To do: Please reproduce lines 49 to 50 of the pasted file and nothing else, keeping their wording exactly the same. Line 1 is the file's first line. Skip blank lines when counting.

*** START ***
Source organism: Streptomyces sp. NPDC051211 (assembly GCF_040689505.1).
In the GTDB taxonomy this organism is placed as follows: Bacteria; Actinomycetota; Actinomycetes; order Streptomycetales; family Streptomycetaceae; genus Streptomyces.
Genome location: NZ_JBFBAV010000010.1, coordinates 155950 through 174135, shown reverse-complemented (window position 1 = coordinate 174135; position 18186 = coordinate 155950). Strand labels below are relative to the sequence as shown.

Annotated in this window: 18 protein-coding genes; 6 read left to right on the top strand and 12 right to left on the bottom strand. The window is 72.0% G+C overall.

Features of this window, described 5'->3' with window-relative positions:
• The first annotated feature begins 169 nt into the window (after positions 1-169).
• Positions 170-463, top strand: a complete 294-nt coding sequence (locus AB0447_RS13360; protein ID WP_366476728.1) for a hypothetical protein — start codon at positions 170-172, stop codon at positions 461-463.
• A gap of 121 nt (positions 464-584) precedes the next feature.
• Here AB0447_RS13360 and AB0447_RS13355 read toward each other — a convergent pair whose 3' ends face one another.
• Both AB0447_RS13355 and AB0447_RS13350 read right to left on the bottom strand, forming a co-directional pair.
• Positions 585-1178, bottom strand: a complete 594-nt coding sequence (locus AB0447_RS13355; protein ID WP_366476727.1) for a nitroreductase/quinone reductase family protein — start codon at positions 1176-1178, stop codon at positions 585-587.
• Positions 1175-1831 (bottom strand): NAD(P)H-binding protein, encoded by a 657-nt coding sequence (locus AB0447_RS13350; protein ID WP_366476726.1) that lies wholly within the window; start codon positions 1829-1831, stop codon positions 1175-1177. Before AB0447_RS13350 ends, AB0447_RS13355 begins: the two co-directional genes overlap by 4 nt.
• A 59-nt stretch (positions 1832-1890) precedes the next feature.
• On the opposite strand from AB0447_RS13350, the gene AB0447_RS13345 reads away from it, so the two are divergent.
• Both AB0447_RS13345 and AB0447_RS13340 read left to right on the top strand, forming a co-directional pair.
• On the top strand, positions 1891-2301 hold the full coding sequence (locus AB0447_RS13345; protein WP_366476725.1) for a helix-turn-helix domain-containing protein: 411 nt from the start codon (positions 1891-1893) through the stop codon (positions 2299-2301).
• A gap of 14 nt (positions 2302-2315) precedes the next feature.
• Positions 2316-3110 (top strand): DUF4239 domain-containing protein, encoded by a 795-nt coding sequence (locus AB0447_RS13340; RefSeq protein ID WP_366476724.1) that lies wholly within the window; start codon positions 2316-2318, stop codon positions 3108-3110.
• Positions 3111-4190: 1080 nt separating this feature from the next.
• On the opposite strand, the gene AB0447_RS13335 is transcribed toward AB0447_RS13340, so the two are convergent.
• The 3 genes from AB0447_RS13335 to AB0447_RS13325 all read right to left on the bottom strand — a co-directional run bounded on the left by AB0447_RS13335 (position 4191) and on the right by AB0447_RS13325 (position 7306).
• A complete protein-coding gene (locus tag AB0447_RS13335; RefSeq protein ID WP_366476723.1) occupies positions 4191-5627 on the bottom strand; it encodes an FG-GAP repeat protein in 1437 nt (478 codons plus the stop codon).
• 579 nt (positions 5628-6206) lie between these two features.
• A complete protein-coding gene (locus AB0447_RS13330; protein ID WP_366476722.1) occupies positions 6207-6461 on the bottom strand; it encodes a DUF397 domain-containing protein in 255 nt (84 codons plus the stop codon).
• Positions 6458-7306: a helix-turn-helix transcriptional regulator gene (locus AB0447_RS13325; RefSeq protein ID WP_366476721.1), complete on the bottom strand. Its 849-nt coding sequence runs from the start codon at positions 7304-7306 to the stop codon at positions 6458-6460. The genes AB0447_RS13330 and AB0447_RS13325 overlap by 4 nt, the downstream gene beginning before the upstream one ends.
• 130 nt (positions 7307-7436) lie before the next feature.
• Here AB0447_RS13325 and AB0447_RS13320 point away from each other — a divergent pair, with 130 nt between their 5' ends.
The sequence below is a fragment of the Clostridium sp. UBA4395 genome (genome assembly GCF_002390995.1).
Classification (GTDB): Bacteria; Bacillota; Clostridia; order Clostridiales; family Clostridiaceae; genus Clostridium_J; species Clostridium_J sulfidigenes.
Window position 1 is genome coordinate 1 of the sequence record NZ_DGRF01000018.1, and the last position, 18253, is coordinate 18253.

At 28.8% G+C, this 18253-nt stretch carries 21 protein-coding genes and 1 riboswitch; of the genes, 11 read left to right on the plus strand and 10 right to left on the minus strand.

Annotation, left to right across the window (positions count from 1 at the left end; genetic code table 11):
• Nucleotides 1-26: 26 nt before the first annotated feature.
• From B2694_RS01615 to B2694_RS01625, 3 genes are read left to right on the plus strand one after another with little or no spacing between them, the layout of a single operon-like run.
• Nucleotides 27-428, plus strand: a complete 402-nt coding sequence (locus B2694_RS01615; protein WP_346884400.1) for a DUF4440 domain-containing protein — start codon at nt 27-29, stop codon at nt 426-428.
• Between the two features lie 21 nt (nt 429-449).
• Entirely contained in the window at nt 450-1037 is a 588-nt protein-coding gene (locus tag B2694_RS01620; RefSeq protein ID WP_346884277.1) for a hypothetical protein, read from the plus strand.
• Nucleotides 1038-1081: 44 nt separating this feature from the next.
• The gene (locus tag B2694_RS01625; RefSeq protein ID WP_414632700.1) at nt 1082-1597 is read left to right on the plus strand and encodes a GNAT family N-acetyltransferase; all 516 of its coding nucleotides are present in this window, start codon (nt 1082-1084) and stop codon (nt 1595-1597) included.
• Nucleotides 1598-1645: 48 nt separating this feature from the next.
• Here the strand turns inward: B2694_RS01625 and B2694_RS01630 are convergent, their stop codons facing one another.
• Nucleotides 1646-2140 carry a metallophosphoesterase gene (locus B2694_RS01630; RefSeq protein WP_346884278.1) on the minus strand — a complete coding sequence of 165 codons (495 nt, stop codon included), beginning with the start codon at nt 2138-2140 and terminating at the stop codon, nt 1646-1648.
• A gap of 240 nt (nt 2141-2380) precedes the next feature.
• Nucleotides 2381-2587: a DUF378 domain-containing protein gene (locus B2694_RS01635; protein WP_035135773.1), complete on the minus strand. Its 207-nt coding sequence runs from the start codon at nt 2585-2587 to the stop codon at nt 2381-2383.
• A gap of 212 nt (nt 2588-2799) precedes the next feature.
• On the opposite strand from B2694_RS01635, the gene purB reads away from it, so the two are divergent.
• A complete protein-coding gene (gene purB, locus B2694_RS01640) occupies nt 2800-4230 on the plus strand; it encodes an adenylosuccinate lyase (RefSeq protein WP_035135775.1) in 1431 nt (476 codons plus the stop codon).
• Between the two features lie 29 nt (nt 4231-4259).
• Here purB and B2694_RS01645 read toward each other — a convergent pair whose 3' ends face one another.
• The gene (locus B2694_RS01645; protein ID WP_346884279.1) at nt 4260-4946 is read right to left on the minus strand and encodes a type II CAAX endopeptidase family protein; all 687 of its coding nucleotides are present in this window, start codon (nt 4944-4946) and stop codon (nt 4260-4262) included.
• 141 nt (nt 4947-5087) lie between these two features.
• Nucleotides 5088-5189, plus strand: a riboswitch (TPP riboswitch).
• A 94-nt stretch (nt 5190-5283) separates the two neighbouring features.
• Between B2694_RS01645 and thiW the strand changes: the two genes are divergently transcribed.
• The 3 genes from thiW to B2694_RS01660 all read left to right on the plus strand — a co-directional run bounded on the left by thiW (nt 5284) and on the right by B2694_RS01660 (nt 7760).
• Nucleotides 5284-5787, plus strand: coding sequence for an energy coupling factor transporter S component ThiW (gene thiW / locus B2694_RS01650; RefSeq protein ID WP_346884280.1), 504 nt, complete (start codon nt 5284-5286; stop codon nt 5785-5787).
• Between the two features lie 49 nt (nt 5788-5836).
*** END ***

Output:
• Here purB and B2694_RS01645 read toward each other — a convergent pair whose 3' ends face one another.
• The gene (locus B2694_RS01645; protein ID WP_346884279.1) at nt 4260-4946 is read right to left on the minus strand and encodes a type II CAAX endopeptidase family protein; all 687 of its coding nucleotides are present in this window, start codon (nt 4944-4946) and stop codon (nt 4260-4262) included.